"Start with categories that comprise the largest percentage of spend, or have the largest number of suppliers," Duffy recommends. "Use this information to decide which suppliers to leverage, and which categories benefit from consolidated contracts."
Next, examine the collected data in terms of various spend categories. "Depending on the spend category, companies will have different strategies for how many and which suppliers to work with, and what type of relationship to build with them," Duffy says.
The two-by-two matrix is the most common way companies segment spend categories. This method separates commodities and materials into four spend quadrants, based on how critical an item is to the organization:
To determine an item's criticality, businesses should ask: Is the commodity related to core competency? How does it align with the mission? Is the good or service standard or customized? What is its potential impact on revenue?
"Because the customer requirements and supply market are unique in each quadrant, it is appropriate to adopt various supply strategies," Duffy says.
"In the low-value/high-volume quadrant, for example, a firm might determine that fewer suppliers will enable volume leverage to result in lower prices. In the high-value/high volume category, continuity of supply might be a significant driver, resulting in a strategy that disperses business among several suppliers."
Complexity has a significant impact on companies' processes as well as products. It can waste valuable corporate resources and increase opportunities for errors that may cause defects. Process complexity is a direct result of the number of steps and inputs required to complete a process.
"Global supply chains are especially susceptible to process complexity because completing all the required transactions involves many steps and volumes of paperwork," says Martichenko.
Each step and paperwork requirement creates an opportunity for defects, leaving overall supply chain performance at the mercy of individual actions. Companies should map processes to isolate activities and paperwork requirements for each portion of a supply chain process, Martichenko advises.
"Businesses can then highlight and correct process errors before they become customer defects," he says. "Businesses can address customer defects in two ways: First, eliminate 'after-the-fact' errors through inspection and proofing. This approach is labor and resource intensive. Second, reduce the number of steps in a process—reduce its complexity.
"This requires drilling down to process details, and focusing on one microcosm of business at a time to understand how it works," Martichenko notes. Then businesses can apply lean principles to identify and eliminate waste."
Consumer products giant Gillette, for example, developed a software tool that enables it to capture activities and cost associated with supply chain and manufacturing processes. This allows the company to identify the true profitability of product programs and SKUs.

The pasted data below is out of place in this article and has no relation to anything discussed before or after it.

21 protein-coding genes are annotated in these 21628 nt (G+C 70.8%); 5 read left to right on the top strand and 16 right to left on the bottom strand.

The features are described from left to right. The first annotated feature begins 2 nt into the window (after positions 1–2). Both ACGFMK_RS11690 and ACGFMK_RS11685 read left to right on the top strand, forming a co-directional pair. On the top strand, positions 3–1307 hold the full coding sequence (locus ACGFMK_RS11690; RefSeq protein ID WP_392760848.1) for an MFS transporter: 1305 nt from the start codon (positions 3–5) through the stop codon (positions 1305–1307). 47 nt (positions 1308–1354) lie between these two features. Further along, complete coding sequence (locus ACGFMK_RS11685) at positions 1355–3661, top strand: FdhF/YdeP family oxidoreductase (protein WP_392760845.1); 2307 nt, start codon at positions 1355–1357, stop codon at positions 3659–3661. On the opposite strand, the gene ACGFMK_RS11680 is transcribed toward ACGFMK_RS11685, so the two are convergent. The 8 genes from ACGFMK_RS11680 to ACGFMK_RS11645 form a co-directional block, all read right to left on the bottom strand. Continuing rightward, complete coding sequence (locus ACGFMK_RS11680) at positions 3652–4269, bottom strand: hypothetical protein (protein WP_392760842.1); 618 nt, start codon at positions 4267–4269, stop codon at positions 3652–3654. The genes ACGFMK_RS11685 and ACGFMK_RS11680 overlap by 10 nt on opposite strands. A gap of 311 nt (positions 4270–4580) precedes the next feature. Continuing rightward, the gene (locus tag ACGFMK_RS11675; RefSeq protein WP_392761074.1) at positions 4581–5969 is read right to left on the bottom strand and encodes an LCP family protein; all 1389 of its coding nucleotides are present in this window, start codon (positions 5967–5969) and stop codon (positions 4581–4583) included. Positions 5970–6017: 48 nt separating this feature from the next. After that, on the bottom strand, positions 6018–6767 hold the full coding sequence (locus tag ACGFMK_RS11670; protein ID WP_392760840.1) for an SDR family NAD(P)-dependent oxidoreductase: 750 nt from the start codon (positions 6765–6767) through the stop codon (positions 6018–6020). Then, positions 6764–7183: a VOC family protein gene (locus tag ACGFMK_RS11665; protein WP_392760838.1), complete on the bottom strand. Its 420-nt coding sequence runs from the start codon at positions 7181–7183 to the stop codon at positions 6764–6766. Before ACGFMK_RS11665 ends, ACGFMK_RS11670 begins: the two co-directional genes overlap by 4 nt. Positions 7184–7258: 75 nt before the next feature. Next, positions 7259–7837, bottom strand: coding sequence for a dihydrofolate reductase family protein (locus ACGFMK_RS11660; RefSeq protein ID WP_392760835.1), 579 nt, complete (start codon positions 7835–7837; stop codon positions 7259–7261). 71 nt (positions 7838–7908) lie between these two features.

"With this tool, we can understand true customer profitability," says Michael Duffy, vice president, global value chain, Gillette. "We can identify cost per SKU, and use that information to improve how we manage that item.
"The first thing we do when we assess a process is map it to identify complexity levels," Duffy explains. "We use different tools to break down that complexity in terms of cost and human resources. Then we go to the process or business owners and say, 'We will support you, but it will cost this much.' The process owners can then decide whether or not they want to pay for the complexity."
In addition to assessing process complexity costs, Gillette is piloting a "lean" supply chain approach.
"Lean is popular within factories," Duffy notes. "But the principles of eliminating waste extend well beyond the factory floor. We look at the entire supply chain. We don't want to remove waste from one part of the chain simply to add it somewhere else."
Getting a grip on complexity starts with visibility. "If you can't see what's coming, there's nothing you can do about it," says Regaining Control & Managing Risk: The Electronics Outsourced Model Evolves, a study sponsored by the Electronics Supply Chain Association (ESCA). The study examines electronics companies' progress toward realizing supply chain visibility.
Visibility into the supply chains of close trading partners is excellent, but drops significantly with second-tier trading partners, study respondents report. Indeed, nearly 55 percent of outsourcers and 45 percent of providers in the ESCA study report limited visibility into their second-tier trading partners.
"This lack of visibility does not bode well for synchronizing a multi-tiered business ecosystem," the study says.
Outsourcing has resulted in significant loss of control over key processes throughout the electronics industry ecosystem. Nearly 70 percent of survey participants say they have less control over at least five of their key supply chain processes (of 25 examined) since embracing an outsourced business model.
And at least 25 percent of outsourcers indicate a loss of control over 11 inbound processes, ranging from delivery yield issues, warranty, and returns, to track and trace.
The findings point to some interesting paradoxes. While companies turn to outsourcing to reduce inventory liability, for example, 36 percent of ESCA respondents cite inbound inventory liability as the area where they lost the most control.
"If outsourcers lose control over inbound inventory liability, one might presume providers gain control of inventory liability," the study notes. "Yet roughly one-third of providers indicate they have lost control of inbound inventory liability, as have 19 percent on the customer side."
A Sizable Challenge
The ESCA study clearly illuminates the size of the challenge electronics companies and their service providers face in grappling with complexity. The electronics sector is not unique—these difficulties test other industries in much the same manner.
While no easy solution exists for supply chain complexity, companies are making progress by doing the hard work of rationalizing products and suppliers, mapping processes, and identifying and measuring costs, as well as rooting out waste and savings opportunities and managing these areas more effectively.
Says van Bodegraven, "Our professional responsibility is not to rail against the storm but to be creative about living in a world that's becoming more complex all the time."